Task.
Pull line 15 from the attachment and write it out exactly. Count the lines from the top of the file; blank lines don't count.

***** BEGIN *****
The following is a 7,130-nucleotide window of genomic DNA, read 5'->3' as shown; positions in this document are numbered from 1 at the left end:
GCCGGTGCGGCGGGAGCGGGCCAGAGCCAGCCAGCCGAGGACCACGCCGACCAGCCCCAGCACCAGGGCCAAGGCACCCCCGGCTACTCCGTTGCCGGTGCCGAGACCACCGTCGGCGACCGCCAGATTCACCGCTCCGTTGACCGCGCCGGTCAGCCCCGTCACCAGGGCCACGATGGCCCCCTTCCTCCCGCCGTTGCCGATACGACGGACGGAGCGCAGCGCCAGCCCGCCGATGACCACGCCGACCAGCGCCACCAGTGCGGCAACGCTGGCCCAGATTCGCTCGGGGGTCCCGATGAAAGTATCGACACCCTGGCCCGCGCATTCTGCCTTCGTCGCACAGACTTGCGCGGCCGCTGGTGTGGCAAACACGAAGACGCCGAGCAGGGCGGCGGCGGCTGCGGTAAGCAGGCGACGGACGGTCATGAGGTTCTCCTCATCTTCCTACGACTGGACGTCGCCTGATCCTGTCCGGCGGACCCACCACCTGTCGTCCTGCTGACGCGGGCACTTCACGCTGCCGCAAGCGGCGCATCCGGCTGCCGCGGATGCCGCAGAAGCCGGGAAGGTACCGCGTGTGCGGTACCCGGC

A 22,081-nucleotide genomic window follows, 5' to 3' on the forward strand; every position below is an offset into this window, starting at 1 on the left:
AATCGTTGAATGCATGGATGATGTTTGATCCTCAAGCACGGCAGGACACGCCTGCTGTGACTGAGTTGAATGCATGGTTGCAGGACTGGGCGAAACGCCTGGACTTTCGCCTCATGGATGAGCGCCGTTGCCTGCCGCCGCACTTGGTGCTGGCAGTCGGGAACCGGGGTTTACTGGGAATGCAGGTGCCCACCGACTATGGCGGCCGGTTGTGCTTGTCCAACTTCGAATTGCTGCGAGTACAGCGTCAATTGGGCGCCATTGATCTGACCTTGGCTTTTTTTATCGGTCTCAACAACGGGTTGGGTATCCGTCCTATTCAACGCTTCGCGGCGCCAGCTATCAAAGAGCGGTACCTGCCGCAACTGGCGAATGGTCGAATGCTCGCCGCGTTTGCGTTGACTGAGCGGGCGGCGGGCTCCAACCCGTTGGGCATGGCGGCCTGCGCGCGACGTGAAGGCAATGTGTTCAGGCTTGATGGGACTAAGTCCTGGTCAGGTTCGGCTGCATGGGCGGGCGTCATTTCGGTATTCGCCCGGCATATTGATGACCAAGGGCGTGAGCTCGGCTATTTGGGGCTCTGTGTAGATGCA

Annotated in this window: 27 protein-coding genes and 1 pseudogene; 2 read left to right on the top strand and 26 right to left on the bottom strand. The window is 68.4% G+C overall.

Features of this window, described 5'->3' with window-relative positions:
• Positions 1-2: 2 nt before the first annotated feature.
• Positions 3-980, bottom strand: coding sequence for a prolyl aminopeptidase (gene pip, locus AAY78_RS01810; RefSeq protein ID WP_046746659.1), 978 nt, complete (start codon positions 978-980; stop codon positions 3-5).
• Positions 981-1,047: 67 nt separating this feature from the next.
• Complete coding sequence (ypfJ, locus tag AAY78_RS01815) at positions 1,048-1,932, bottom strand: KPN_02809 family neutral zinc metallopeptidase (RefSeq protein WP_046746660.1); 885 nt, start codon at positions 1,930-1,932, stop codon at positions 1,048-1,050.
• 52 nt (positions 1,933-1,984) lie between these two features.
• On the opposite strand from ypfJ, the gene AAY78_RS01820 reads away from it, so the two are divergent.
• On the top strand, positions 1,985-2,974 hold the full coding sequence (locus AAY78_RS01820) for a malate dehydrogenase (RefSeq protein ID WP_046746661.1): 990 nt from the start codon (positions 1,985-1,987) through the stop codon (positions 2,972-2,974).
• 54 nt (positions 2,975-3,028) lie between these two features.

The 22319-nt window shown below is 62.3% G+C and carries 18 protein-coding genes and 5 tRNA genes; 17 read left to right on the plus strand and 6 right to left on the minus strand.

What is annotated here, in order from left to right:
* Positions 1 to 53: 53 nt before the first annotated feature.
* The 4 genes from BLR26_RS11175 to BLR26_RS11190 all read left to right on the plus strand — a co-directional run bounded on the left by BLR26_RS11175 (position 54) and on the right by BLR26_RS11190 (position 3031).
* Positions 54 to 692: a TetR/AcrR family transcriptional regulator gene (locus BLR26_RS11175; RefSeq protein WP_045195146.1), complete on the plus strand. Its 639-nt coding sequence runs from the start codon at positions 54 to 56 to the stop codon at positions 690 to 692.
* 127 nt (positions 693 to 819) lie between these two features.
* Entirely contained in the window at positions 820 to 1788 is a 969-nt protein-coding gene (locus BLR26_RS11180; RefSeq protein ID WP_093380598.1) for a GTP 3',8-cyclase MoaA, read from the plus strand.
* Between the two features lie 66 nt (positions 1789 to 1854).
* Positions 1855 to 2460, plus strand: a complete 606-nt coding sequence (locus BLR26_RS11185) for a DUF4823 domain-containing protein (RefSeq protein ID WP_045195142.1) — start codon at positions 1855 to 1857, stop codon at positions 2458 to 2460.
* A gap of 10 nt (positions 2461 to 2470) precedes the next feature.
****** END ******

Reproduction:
The 22319-nt window shown below is 62.3% G+C and carries 18 protein-coding genes and 5 tRNA genes; 17 read left to right on the plus strand and 6 right to left on the minus strand.